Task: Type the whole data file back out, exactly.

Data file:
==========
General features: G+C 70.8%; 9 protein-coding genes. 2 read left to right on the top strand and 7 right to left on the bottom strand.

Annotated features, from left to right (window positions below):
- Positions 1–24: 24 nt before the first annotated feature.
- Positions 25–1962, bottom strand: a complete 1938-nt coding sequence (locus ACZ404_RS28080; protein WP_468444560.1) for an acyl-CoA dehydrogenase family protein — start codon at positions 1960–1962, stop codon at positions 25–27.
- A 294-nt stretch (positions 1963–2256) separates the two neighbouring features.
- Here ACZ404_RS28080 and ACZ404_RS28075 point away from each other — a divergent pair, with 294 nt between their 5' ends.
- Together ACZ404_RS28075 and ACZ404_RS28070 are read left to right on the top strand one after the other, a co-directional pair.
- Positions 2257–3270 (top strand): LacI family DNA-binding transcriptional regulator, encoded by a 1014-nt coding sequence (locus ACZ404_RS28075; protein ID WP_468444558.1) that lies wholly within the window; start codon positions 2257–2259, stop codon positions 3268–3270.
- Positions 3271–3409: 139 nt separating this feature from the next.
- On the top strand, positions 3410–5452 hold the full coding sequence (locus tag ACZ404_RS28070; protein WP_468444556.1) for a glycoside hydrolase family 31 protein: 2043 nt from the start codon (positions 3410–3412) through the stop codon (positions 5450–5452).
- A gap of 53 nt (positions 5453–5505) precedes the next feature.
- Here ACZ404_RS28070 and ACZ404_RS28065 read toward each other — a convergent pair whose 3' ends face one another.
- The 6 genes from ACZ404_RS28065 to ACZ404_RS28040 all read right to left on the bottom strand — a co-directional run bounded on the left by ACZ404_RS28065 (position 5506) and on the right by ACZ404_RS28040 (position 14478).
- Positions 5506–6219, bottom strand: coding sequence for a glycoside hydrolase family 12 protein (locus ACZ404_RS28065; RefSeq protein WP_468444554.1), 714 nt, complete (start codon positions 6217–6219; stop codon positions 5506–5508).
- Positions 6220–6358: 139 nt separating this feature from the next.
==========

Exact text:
General features: G+C 70.8%; 9 protein-coding genes. 2 read left to right on the top strand and 7 right to left on the bottom strand.

Annotated features, from left to right (window positions below):
- Positions 1–24: 24 nt before the first annotated feature.
- Positions 25–1962, bottom strand: a complete 1938-nt coding sequence (locus ACZ404_RS28080; protein WP_468444560.1) for an acyl-CoA dehydrogenase family protein — start codon at positions 1960–1962, stop codon at positions 25–27.
- A 294-nt stretch (positions 1963–2256) separates the two neighbouring features.
- Here ACZ404_RS28080 and ACZ404_RS28075 point away from each other — a divergent pair, with 294 nt between their 5' ends.
- Together ACZ404_RS28075 and ACZ404_RS28070 are read left to right on the top strand one after the other, a co-directional pair.
- Positions 2257–3270 (top strand): LacI family DNA-binding transcriptional regulator, encoded by a 1014-nt coding sequence (locus ACZ404_RS28075; protein ID WP_468444558.1) that lies wholly within the window; start codon positions 2257–2259, stop codon positions 3268–3270.
- Positions 3271–3409: 139 nt separating this feature from the next.
- On the top strand, positions 3410–5452 hold the full coding sequence (locus tag ACZ404_RS28070; protein WP_468444556.1) for a glycoside hydrolase family 31 protein: 2043 nt from the start codon (positions 3410–3412) through the stop codon (positions 5450–5452).
- A gap of 53 nt (positions 5453–5505) precedes the next feature.
- Here ACZ404_RS28070 and ACZ404_RS28065 read toward each other — a convergent pair whose 3' ends face one another.
- The 6 genes from ACZ404_RS28065 to ACZ404_RS28040 all read right to left on the bottom strand — a co-directional run bounded on the left by ACZ404_RS28065 (position 5506) and on the right by ACZ404_RS28040 (position 14478).
- Positions 5506–6219, bottom strand: coding sequence for a glycoside hydrolase family 12 protein (locus ACZ404_RS28065; RefSeq protein WP_468444554.1), 714 nt, complete (start codon positions 6217–6219; stop codon positions 5506–5508).
- Positions 6220–6358: 139 nt separating this feature from the next.